- The role of distribution utilities took center stage at the second and final of the Federal Energy Regulatory Commission's technical conference on distributed energy resources (DERs).
- Distribution utilities and state regulators argued they should have authority to control the interconnection and output of DER aggregations to ensure they do not threaten the reliability of the power system. DER providers stressed that those processes should be transparent and should not prevent market participation on non-reliability grounds.
- Technical conference panelists also addressed information sharing and operational coordination between utilities, DER providers and grid operators, with grid operators warning reliability could be threatened if practices do not improve. FERC staff will produce a final report of the technical conference in the coming weeks.
On the first day of FERC's DER technical conference, states in the Midcontinent ISO electricity market argued FERC should allow them to choose whether to let aggregated DERs participate in both retail and wholesale markets.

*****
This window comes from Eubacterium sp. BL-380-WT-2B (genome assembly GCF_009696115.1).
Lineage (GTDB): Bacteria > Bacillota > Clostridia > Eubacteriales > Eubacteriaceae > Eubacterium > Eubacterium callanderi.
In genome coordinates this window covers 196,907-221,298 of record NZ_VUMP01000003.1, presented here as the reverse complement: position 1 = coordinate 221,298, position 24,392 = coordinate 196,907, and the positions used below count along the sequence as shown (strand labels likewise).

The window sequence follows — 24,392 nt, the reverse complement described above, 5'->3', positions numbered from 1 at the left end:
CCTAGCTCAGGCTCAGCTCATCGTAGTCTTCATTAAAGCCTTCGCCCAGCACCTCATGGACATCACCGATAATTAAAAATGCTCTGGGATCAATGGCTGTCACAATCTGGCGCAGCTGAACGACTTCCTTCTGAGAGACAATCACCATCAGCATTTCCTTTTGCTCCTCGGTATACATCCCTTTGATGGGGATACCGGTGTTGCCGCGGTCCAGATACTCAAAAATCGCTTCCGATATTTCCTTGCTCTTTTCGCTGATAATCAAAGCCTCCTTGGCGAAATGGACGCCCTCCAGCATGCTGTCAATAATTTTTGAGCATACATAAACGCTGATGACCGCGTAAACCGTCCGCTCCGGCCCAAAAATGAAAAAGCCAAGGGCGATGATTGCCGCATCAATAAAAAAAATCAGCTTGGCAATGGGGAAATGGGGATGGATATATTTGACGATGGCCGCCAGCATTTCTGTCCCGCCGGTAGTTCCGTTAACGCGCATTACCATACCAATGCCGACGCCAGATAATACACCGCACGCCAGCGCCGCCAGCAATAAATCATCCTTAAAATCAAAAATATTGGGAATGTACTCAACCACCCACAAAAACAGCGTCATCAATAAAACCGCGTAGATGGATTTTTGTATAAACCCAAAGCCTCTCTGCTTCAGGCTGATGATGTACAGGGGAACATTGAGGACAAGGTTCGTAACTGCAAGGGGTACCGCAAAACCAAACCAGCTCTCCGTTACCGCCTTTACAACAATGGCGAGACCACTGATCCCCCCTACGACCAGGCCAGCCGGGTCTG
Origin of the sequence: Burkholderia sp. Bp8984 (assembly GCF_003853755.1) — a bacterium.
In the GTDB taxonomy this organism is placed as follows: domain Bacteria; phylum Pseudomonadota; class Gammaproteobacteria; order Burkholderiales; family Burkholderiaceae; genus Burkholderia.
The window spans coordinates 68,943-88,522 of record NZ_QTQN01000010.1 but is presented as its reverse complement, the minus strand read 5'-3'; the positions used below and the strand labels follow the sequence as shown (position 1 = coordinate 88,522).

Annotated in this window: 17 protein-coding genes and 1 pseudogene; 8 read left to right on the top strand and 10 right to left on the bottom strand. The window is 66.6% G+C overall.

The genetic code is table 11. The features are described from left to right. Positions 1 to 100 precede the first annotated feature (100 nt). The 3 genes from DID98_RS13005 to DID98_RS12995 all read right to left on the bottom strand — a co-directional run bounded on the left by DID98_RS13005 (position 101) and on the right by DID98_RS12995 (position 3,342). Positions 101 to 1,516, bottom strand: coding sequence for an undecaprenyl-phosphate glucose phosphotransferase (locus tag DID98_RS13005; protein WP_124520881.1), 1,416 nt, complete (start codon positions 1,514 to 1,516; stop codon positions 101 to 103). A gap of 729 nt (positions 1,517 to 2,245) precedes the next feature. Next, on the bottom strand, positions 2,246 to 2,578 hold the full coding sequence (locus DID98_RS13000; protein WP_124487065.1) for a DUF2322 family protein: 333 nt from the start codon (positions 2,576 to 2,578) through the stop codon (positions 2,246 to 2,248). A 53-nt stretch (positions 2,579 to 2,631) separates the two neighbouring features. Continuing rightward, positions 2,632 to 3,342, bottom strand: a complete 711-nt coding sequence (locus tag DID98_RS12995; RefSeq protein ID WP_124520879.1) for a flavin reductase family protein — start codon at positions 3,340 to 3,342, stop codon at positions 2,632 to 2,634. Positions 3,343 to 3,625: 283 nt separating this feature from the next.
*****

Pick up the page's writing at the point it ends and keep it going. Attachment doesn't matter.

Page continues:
"Draw a line" between the markets and "let states decide," Arkansas PSC Chairman Ted Thomas, also president of the Organization of MISO States (OMS), told regulators.
The vice president of OMS picked up that line on Wednesday, arguing state regulators and the distribution utilities they regulate should have the authority to prevent a DER or resource aggregation from participating in electricity markets if they believe reliability will be threatened.
"What I do care about is before there is DER offered into the market that the utility does sign off," said Missouri Public Service Commission Chairman Daniel Hall, also OMS vice president. "I would take it farther and say the state regulatory authority should as well, and assure that new product is not going to cause any harm to reliability and safety of the system."
DER providers agreed that utilities should be able to safeguard their systems, but stressed that the criteria for intervening in DER market participation should be clear and public, so utilities do not use the authority to stifle competition from new resources.